Turn to anti-inflammatory plants to fight ailments such as allergies, arthritis, headaches, back pain, hives, sciatica & more.
Inflammation kickstarts the processes by which our bodies heal themselves. With small wounds, the inflammatory response sends extra blood and helpful agents such as white blood cells to the abrasion site to start the healing process. In a more serious example, if we twist an ankle or break a leg, it quickly becomes swollen and painful. This inflammatory response keeps us from further damaging injured parts of our bodies. Inflammation is an essential component of the body’s ability to stay healthy. The problem is that our bodies can sometimes get stuck in an inflammatory response. Chronic inflammation wreaks havoc on individual cells, and can cause serious problems down the line—among them, cancer, dental problems, diabetes, migraines, gastrointestinal illnesses and heart disease.
Many foods have an anti-inflammatory effect—principally vegetables, fruit and fish. Exercise can also help keep inflammation in check. But even those of us who consistently enjoy a nutritious diet and regular exercise may still turn to painkillers and other over-the-counter treatments for painful inflammatory conditions such as allergies, arthritis, back pain, headaches and migraines, heartburn, hives, sciatica, tendinitis and more. Modern medications, such as aspirin, ibuprofen and naproxen, can be effective at treating the pain that often accompanies these kinds of inflammation. Prolonged use of anti-inflammatory pharmaceuticals, however, can cause serious and life-threatening side effects that range from ulcers and high blood pressure to an increased risk of stroke and heart attack. If you find yourself dealing with chronic conditions that require regular use of anti-inflammatory drugs, check out the following four safe and effective plant-based alternatives. The information about these herbs is excerpted from Natural Remedies for Inflammation by Christopher Vasey, N.D. It’s available for purchase on page 88.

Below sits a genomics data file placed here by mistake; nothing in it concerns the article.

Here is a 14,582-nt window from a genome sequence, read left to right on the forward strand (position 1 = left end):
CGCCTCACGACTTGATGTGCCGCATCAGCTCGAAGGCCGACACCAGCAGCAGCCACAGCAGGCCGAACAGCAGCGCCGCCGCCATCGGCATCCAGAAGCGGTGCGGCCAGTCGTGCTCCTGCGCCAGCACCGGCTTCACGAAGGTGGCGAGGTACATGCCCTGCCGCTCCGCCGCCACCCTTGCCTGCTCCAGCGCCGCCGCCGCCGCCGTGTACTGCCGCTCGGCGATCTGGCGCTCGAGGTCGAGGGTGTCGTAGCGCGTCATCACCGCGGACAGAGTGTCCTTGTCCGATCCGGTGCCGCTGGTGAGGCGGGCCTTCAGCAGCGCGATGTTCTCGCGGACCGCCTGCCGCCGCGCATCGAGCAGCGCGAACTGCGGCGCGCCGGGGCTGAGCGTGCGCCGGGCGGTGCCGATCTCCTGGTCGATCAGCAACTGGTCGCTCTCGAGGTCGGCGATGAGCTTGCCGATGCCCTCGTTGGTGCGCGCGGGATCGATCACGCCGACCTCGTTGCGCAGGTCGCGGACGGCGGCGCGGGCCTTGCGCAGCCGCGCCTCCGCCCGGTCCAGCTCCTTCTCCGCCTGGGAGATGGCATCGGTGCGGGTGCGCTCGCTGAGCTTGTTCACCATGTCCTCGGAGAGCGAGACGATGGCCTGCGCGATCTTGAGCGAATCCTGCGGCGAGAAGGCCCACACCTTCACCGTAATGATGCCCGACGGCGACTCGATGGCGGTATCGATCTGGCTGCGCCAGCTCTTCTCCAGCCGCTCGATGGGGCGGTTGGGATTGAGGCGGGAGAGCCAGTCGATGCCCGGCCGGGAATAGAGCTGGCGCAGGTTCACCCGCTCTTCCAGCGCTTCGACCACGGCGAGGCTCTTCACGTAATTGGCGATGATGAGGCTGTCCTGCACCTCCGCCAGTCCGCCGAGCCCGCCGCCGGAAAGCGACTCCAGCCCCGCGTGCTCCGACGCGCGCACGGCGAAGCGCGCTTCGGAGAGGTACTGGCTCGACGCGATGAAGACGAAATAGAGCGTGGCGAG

Basil (Ocimum basilicum) grows in clumps of stems that range from eight to 20 inches tall. The leaves are green and the flowers small and white. This plant gives off a delicious, potent odor. While native to the tropics, it now grows throughout the world.
History: The word basil comes from the Greek basilikon, meaning “royal.” The plant is regarded as a royal remedy. It relieves tension and offers assistance in all disorders affecting the digestive tract. Basil is a popular culinary herb used in everything from salads and soups to meat dishes and pastas (and especially the famous Italian sauce pesto).
Parts Used: Flowering tops, leaves
Active Principle: Chavicol
• Extremely potent anti-inflammatory
• Powerful antispasmodic
• Powerful antiviral
Targets: Digestive tract, nerves, urinary tract, joints
• Digestive tract: Gastritis, heartburn and acidic stomach, enteritis, colitis, diarrhea, spasms, etc.
• Nerves: Neuritis
• Urinary tract: Cystitis, prostatitis
• Joints: Arthritis, tendinitis
• Herbal tea: Pour 1 cup boiling water over 3 to 4 fresh leaves and let steep for 10 minutes. Drink 3 or 4 cups a day.